HomeActualitéWhat Happened to Faith’s Pen? Neo-Colonialism surfacing in Jamaica

What Happened to Faith’s Pen? Neo-Colonialism surfacing in Jamaica

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Figure 1: Faith’s Pen before Highway 2000.Photo Credit: Travelchannel.com

For as long as I could remember, one of Jamaica’s favorite travel stop from county (St. Ann) to town (Kingston) was Faith’s Pen.  This household named location was host to a colorful strip of vendors along the road between Mount Rosser (also called Mount Diablo), St. Catherine and Moneague, St. Ann.  Once a prime location in the midst of bauxite-rich country, with a picturesque backdrop of ruby red earth and bold green trees, Faith’s Pen was the ideal place to stop for a decadent indulgence in a taste of Jamaica.


Figure 2: Photo Credit: Googlemap

The only challenge to be encountered at Faith’s Pen would have been deciding what finger-licking traditional Jamaican cuisine or delicacy to devour. The difficult toss up for our family was most often between “jump pan” jerk pork or chicken, roast yam with roast saltfish, mannish water, and ital (natural) juices to name a few. There were typically more than 30 vendors selling a wide range of di real Jamaican bickle. Is your mouth watering yet?


Figure 3: Jerk chicken /pork Photo Credit : http://www.valenciavillajm.com/thingstodo.htm

In a recent trip to celebrate Mother’s Day with my centenarian grandmother, my brother and I headed to the country, speeding through the breath taking scenery afforded by the new highway. Despite being captivated by the perfect view of Jamaica’s eponymous topography (Xamayca/Jamaica means “land of wood and water”), nostalgia interrupted the scenic, smooth ride for the tradition of both a Crystal Bakery and a Faith’s Pen stop. My dutiful brother pulled off the highway to please his big sister with both stops. Excitedly, I pulled up to this historic place, drooling with the anticipation of a classic Jamaican meal, to my dismay, my childish delight was short-lived, and replaced by sadness. The once bustling place where you were lovingly haggled from the moment you pulled in, was now a ghost town. We drove past four stalls before we encountered the first set of vendors. Quite a stark contrast to the days when vendors swarmed vehicles and one could barely find a place to park or walk because of the number of customers.  The rich cultural tool and symbol of Faith’s Pen has been replaced with the speed and tolls of Highway 2000. Screaming in my head was Mighty Sparrow’s “Capitalism Gone Mad” as I listened to the woes of vendors of Stall Five detailing the impact of the newly created highway to their livelihood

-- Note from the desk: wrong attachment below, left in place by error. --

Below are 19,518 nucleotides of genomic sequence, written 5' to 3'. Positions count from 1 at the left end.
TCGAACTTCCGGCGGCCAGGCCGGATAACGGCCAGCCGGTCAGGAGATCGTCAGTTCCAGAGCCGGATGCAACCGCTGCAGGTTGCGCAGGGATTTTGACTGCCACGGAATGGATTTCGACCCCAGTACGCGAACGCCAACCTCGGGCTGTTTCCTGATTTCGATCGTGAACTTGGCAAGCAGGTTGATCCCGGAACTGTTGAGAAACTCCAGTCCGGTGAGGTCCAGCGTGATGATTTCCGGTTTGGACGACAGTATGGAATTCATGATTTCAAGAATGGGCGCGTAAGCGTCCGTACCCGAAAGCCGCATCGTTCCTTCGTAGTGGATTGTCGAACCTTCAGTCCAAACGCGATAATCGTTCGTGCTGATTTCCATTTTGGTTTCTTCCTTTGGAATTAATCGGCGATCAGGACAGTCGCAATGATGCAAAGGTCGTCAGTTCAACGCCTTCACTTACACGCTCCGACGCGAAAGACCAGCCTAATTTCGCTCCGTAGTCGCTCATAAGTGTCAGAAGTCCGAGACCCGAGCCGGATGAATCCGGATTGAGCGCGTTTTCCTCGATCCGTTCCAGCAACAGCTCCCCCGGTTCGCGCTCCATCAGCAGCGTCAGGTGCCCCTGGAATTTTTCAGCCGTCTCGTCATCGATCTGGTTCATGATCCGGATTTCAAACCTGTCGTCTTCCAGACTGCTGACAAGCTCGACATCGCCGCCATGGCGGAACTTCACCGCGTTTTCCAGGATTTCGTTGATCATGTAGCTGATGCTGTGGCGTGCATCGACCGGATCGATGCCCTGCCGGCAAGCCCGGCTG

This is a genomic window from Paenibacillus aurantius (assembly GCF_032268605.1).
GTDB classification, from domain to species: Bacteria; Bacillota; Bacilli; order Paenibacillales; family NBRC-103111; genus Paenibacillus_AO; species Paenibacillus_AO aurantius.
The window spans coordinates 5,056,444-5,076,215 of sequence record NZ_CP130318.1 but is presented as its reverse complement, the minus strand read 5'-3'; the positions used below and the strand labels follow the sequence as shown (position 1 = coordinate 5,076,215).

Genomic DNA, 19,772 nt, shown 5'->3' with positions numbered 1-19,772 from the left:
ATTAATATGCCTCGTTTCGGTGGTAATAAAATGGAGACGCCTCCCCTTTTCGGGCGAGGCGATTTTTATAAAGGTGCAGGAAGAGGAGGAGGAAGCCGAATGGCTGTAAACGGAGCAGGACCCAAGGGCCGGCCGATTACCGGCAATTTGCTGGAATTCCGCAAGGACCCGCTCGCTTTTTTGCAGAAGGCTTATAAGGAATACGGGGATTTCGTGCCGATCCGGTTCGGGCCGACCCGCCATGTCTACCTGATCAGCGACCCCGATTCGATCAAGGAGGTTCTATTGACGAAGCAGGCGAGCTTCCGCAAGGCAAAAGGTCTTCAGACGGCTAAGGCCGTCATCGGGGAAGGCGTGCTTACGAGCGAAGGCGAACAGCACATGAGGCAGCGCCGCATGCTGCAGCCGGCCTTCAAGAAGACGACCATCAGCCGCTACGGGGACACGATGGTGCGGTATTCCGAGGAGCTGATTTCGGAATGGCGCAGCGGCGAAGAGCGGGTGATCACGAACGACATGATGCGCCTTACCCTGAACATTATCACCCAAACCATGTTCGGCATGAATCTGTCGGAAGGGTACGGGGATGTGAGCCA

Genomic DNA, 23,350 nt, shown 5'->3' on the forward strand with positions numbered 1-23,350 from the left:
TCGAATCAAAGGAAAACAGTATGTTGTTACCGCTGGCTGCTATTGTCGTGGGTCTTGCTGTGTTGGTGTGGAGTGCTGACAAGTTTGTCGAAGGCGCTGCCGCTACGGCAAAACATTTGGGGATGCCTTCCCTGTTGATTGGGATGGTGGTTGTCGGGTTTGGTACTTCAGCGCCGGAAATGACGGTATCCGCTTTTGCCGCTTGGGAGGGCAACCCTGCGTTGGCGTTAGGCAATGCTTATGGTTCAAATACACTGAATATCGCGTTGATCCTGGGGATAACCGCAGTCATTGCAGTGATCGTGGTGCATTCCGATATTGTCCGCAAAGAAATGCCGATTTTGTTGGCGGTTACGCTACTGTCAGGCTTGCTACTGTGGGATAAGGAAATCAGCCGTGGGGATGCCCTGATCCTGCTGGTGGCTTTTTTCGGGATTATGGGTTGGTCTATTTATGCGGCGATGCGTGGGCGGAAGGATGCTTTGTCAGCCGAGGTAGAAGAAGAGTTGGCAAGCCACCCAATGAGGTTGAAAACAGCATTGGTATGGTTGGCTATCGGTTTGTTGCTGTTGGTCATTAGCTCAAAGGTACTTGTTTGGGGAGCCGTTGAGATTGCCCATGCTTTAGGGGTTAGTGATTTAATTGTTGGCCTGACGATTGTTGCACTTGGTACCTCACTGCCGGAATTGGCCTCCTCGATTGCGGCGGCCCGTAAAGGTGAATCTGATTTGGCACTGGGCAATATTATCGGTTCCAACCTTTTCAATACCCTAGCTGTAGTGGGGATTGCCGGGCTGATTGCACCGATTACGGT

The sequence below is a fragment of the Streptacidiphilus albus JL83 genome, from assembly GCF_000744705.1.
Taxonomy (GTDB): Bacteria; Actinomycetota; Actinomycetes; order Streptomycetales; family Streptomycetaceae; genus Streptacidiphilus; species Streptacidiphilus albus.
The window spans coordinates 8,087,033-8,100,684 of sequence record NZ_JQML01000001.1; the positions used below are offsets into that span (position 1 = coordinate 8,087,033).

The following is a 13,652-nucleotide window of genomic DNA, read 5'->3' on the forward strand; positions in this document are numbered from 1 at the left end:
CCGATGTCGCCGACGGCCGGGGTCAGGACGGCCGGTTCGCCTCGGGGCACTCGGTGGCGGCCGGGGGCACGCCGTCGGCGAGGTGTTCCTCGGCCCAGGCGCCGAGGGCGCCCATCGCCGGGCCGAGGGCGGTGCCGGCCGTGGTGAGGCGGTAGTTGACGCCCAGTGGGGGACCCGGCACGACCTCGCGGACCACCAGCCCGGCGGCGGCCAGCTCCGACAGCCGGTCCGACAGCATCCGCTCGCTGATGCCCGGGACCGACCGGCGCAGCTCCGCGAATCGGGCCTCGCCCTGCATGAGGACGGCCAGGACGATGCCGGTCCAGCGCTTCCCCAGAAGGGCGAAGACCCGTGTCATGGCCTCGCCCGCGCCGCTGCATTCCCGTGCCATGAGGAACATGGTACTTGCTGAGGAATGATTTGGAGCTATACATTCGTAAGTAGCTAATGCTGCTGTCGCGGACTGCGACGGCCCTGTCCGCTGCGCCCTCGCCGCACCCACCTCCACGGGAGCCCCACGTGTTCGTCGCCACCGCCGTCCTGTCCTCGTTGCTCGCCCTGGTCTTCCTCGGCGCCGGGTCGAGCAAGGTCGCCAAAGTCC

Figure 4: Faith’s Pen after Highway 2000,  5/2018. Photo Credit: NLL


Highway 2000


Figure 5: Photo Credit- http://www.bouygues-tp.com/en/projects/highway-2000

Highway 2000 is Jamaica’s first toll highway. According to the Jamaica Observer (2016), the highway was built by China Harbour Engineering Company (CHEC), at a cost of US$730 million. Highway 2000 cuts travel time to the north coast as well as allows motorists to bypass the Bog Walk Gorge and Mount Rosser, a constant struggle for trucks carrying heavy loads.  The Highway was touted as “The completion of this highway will open up possibilities for new developments in a range of sectors which could not have been contemplated a few years ago. The possibilities are almost limitless with prospects for new housing developments, which will ease the rural/urban drift, as persons can comfortably live in the centre of the island, whilst working on either the North Coast or in the Kingston to Spanish Town region,” according to Minister of Transport, Works and Housing, Dr Omar Davies. This is indeed sounds promising as a modern economic booster. Nevertheless, did anyone think about those thirty plus vendors? Or the families that they were able to sustain with an income from sales of traditional Jamaican food?


The Vendors Voices


Figure 6:  Stall Five Chefs- Photo Credit-NLL (5/2018)

I asked the vendors who greeted us with gratitude and hopefulness about the fate of all the other vendors. They lamented that the highway has robbed them of their customers. They were however hopeful that a relocation to the entrance of the highway will address that plight. However, it has been two years, and they are yet to be located.  The Jamaica Observer (2016) stated that “… the vendors would make up to $30,000 (approximately US $240) a day, especially during holidays, but now they are lucky if they even make it home with $500 (US $4) in their pockets.”


Is this Neo-Colonialism?